Breakingviews - Hadas: Martin Luther's unexpected business legacy

LONDON (Reuters Breakingviews) - When Martin Luther started the Protestant Reformation, just about the last thing on his mind was the promotion of commerce and manufacturing. The German monk’s 95 theses, posted on the door of Wittenberg’s All Saints’ Church on Oct. 31, 1517, were directly aimed at the unsavoury Roman Catholic business of selling indulgences which promised to smooth the entry into heaven. Luther detested these cash-for-grace deals, much as he despised Jewish usurers. He thought that both were motivated by a greed which was antithetical to true religion.

German theologian Martin Luther's theses door is pictured during the 500th anniversary of the Reformation at the Castle Church in Wittenberg, Germany, October 31, 2017. REUTERS/Hannibal Hanschke

History, though, is full of ironies. Just as the especially poverty-loving Cistercian order of Roman Catholic monks played a major role in advancing mediaeval agriculture, Protestant piety helped lay the foundation for the industrial economy, big welfare states and individualistic consumerism.

Scholars have long wondered why Protestant countries in northern Europe became the seedbeds of both capitalism and government social programmes. One approach is to look at what are sometimes called the three main tenets of Protestant theology.

The first is “sola scriptura”, Latin for “by the Bible alone”. Luther rejected the Roman Catholic reliance on traditional authorities – the Pope, the church’s tradition and Aristotelian philosophy. The rebel was certain that people could find religious truth just by reading the holy book themselves.

For the unity of Christianity, this confidence was a disaster. Protestants have argued bitterly and fought violently over exactly what the Bible teaches. For the development of capitalism, it was a godsend.

Protestant piety encouraged literacy. Personal study of the Bible eventually encouraged analytic study of other matters. And the disregard for established thinking encouraged experimentation. The Protestant ethic, as the German sociologist Max Weber called it in 1905, included openness to socially disruptive new ideas and practices. In other words, Luther’s approach helped create the skills and attitudes needed to reshape the economy.

Of course, the Reformation brought more than faith to the economic development of Europe. The dissolution of monasteries and the subsequent religious wars greatly disrupted traditional society, allowing new economic practices to take root. Protestant demand for spiritual texts also encouraged the development of printing, which eventually helped spread new technologies and to train the workers needed to run the industrial economy.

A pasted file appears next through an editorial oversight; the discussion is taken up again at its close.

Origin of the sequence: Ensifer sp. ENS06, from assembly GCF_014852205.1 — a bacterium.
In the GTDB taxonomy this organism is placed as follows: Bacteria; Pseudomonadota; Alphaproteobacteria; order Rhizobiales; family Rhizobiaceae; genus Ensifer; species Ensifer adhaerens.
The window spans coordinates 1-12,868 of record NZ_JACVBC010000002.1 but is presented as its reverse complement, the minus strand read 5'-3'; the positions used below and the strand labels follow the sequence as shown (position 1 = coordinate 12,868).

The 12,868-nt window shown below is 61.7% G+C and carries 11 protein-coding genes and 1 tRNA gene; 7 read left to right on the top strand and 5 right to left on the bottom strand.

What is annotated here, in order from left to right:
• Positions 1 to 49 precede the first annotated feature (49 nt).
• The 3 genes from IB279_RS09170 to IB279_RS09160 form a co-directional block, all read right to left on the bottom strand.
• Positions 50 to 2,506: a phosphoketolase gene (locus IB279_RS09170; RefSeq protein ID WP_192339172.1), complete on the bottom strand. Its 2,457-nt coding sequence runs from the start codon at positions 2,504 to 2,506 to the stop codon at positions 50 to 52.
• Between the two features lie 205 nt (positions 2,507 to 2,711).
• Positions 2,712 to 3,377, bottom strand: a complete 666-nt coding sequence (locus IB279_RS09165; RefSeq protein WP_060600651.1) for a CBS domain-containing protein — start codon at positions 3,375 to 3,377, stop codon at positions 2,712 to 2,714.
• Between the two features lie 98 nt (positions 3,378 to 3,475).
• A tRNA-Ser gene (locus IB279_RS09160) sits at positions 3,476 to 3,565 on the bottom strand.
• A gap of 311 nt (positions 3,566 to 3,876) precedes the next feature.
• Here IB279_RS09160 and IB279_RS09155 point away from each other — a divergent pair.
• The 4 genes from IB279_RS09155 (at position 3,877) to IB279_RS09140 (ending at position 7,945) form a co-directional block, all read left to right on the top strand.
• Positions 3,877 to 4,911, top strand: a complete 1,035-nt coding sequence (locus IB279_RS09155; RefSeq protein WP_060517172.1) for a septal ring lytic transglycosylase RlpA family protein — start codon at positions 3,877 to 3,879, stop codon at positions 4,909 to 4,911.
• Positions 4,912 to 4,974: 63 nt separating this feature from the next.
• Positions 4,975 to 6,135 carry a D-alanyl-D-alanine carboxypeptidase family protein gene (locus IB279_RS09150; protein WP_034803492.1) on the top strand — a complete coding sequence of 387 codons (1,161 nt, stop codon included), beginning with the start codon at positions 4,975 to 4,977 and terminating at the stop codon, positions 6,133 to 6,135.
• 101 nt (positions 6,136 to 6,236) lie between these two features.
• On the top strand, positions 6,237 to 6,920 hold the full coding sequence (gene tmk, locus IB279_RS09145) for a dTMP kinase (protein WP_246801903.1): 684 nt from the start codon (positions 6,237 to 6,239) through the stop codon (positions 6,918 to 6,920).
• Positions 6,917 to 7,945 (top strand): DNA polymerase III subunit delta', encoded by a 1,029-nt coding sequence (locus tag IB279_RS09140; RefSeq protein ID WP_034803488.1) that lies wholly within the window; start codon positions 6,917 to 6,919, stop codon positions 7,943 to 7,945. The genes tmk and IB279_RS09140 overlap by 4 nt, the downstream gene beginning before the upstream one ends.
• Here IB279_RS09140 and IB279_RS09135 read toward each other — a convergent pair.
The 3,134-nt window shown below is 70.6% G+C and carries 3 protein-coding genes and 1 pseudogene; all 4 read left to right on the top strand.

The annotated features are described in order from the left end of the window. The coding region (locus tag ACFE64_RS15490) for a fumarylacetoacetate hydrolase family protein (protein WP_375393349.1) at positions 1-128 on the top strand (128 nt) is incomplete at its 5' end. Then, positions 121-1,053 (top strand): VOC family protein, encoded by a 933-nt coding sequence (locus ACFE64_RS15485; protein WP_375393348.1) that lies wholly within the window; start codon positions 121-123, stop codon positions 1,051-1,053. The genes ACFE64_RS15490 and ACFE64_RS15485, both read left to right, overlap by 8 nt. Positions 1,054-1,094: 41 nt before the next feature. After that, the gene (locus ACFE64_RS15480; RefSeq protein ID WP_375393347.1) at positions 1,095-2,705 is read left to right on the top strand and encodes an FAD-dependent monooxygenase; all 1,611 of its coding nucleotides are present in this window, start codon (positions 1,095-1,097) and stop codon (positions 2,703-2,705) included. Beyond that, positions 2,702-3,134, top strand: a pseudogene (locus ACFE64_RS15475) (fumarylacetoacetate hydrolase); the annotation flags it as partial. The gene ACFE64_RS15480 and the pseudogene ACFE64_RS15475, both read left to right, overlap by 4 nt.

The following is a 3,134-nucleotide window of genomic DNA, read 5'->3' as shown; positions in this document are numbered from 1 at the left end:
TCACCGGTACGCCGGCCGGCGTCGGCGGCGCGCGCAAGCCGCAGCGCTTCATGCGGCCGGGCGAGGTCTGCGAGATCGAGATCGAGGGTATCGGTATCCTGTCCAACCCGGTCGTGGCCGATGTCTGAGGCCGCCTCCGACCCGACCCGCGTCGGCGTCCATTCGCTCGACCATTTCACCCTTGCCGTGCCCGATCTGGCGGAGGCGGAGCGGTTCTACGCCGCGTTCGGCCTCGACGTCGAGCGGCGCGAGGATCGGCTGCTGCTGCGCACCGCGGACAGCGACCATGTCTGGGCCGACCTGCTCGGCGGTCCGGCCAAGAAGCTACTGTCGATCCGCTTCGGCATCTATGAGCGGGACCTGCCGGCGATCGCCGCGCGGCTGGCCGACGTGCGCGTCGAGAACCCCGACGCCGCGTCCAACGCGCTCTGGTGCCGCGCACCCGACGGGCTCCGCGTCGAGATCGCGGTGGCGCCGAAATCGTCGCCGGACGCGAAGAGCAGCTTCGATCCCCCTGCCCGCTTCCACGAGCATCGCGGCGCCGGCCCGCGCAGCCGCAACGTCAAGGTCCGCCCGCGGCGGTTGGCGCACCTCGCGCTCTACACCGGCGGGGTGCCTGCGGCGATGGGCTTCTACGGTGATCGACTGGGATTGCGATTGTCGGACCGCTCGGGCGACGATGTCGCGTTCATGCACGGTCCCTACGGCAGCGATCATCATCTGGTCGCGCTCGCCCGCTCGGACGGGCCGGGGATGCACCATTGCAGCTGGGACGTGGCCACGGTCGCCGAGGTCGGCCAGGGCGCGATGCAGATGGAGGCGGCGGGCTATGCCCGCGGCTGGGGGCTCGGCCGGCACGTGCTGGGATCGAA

The second Lutheran principle is “sola fide”. shorthand for the idea that salvation comes from faith rather than good works. In practice, this led to encouraging personal encounters with the Saviour while doubting the spiritual value of supporting charitable institutions.

With that attitude, it is not surprising that over the centuries Protestant countries came to reject the traditional Roman Catholic idea that organised charity was naturally the work of the organised Church. Protestants also lacked the small armies of monks and nuns which Catholics could throw at social problems.

So in Protestant countries the responsibility of charity gradually fell to governments, which took them up as Christians, socialists or some combination of the two. Of course, big government is more a socialist idea than a Protestant one. It is a pretty big stretch to hold Luther even indirectly responsible for Karl Marx and his followers. Still, the Reformation probably aided the transition from the medieval welfare Church to the modern welfare state.

The final central Protestant principle is “sola gratia”, that only God’s freely given grace brings salvation. Weber thought that idea, which is more closely associated with Luther’s leading Protestant rival John Calvin than with Luther himself, was unbearably depressing. The sociologist argued that the popular response to the total spiritual dependence on God’s inscrutable will was a turn to worldly activity. Success in that was taken as a sign of divine favour.

Few scholars now accept Weber’s explanation. Still, a broader interpretation along similar lines has some merit. Calvinist theology did leave each person all alone to worry about salvation, and it did separate out the mysterious gift of grace from the approachable daily life in the world. The eventual result of that combination was probably to encourage what Weber called the spirit of capitalism, an individualistic and disciplined attention to worldly matters.

When that spirit reigns, people work hard and pile up consumption goods instead of spiritual indulgences. Business people and bureaucracies take up some of the social role of priests and sacraments. The economists’ standard assumption about human nature, that people are self-interested materialists, does not seem totally ridiculous.

Luther is certainly not responsible, even indirectly and unintentionally, for all the values and practices of the contemporary economy. For one thing, you don’t have to be Protestant to have the capitalist spirit. Countries with dominant religious traditions ranging from Roman Catholic to Confucian have taken it on. Besides, the modern economy seems to be essentially non-religious.

Nonetheless, the Reformation made a significant contribution to the industrial revolution. Luther and the movement he started helped open up Europe, and eventually the world, to a new age with new values. The modern economy is just one of the fruits of his spiritual and cultural revolution.


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